News: Continued education downrange
Story by Sgt. Mark A Moore II
FORWARD OPERATING BASE SHARANA, Afghanistan - Approximately 30 U.S. Army soldiers currently enrolled in classes at Forward Operating Base Sharana's education center gathered outside of the education center April 12, for what maybe the last class photograph taken while the center is open.
With the drawdown of coalition forces and base closures in Afghanistan, facilities will systematically close in order to expedite U.S. soldiers return home.
Sharana's education center is scheduled to close May 15, marking the end of some services and educational conveniences once offered to soldiers stationed here.
"We offer three main services here at the education center, face-to-face counseling, testing and classes taught by U.S. Army volunteer instructors," said Mark N. Mozarella, the education services officer for the center. "With the closure of the center, soldiers will have to endure small inconveniences to continue their education."
Soldiers will lose the ability to meet with counselors and discuss tuition assistance or receive educational counseling here on Sharana, but will maintain the ability to speak with counselors located at Bagram Air Field's Education Center and continue their education through online learning.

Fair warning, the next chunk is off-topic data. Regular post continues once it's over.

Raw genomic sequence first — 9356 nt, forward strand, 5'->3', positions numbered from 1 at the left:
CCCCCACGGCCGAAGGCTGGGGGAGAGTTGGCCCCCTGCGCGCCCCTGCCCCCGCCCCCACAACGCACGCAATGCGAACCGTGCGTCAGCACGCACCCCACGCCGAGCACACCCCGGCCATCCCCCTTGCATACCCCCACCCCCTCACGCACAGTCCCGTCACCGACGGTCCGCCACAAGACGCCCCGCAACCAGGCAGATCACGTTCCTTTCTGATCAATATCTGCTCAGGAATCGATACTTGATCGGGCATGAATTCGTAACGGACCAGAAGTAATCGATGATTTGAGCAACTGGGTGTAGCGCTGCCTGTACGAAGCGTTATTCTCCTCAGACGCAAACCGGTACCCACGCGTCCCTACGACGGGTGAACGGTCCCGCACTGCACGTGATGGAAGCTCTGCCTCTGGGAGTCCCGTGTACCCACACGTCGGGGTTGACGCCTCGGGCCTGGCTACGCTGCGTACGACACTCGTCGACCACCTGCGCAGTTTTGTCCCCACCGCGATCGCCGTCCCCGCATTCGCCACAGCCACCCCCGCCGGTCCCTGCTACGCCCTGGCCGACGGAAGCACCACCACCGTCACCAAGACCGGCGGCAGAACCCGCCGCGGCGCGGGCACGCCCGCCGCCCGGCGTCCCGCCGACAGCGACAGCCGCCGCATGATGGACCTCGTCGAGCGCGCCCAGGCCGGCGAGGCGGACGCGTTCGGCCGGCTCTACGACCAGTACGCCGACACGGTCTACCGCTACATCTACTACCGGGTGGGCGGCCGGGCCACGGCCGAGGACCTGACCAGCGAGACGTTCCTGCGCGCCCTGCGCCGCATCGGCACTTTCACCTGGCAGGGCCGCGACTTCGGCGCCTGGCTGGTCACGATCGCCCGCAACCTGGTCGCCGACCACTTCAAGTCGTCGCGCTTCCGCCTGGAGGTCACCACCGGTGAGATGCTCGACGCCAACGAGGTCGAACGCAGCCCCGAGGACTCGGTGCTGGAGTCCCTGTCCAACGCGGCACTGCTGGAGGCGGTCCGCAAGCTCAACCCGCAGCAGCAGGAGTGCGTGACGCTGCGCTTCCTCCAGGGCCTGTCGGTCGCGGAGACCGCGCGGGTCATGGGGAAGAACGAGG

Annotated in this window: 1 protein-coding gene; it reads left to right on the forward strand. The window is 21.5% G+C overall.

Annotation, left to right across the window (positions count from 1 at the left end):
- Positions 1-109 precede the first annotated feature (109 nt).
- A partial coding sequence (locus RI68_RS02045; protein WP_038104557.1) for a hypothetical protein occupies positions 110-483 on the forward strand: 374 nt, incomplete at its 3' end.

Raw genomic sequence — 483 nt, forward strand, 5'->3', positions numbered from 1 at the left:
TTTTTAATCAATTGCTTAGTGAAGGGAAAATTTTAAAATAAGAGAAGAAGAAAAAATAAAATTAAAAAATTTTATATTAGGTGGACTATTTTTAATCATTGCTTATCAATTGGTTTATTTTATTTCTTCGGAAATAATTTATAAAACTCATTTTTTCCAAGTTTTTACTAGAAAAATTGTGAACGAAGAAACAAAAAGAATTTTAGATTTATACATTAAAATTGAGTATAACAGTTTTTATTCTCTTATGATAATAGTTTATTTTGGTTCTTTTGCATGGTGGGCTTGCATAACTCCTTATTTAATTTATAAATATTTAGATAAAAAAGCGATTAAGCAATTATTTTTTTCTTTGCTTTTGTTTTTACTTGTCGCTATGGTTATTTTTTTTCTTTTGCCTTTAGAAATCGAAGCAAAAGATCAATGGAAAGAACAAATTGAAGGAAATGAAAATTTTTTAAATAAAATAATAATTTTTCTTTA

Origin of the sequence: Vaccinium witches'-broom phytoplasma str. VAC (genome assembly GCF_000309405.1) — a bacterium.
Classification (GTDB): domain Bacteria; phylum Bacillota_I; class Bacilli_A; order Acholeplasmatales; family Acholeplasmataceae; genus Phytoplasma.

"Fortunately about 80 percent of Soldiers are taking college classes online, as long as they have internet access they can continue their education," said Mozarella. "Soldiers will now have to communicate with BAF's Education Center to enroll in classes."
Soldiers will also be afforded the opportunity to study for the Functional Academic Skills Test and General Technical improvement test through continued support from U.S. Army volunteer instructors stationed on Sharana.
"I have worked up my own class and will continue to facilitate classes for soldier students stationed here even though the education center is closing," said 2nd Lt. Ashley Murray, a volunteer instructor assigned to 210 Brigade Support Battalion, 2/10 Security Forces Assistance Brigade. "I have also coordinated for an education counselor from BAF to facilitate FAST and GT testing once a month here."
One soldier who is attending the FAST class accredits his instructor for what he has learned.
"My math and writing have gotten a lot better," said Spc. Richard Morris, assigned to Company A, 2nd Battalion, 14th Infantry Regiment. "I really don't think I could have done this without the help of 2nd Lt. Murray."
With the recent re-institution of tuition assistance, counselors willing to travel from BAF and U.S. Army volunteer instructors dedicated to helping soldiers achieve their individual academic goals, deployments may not impede a soldiers path to academic excellence.
For more information on educational opportunities, visit the following links: www.goarmyed.com, www.dantes.doded.mil, http://nces.ed.gov/collegenavigator, http://www.petersons.com/army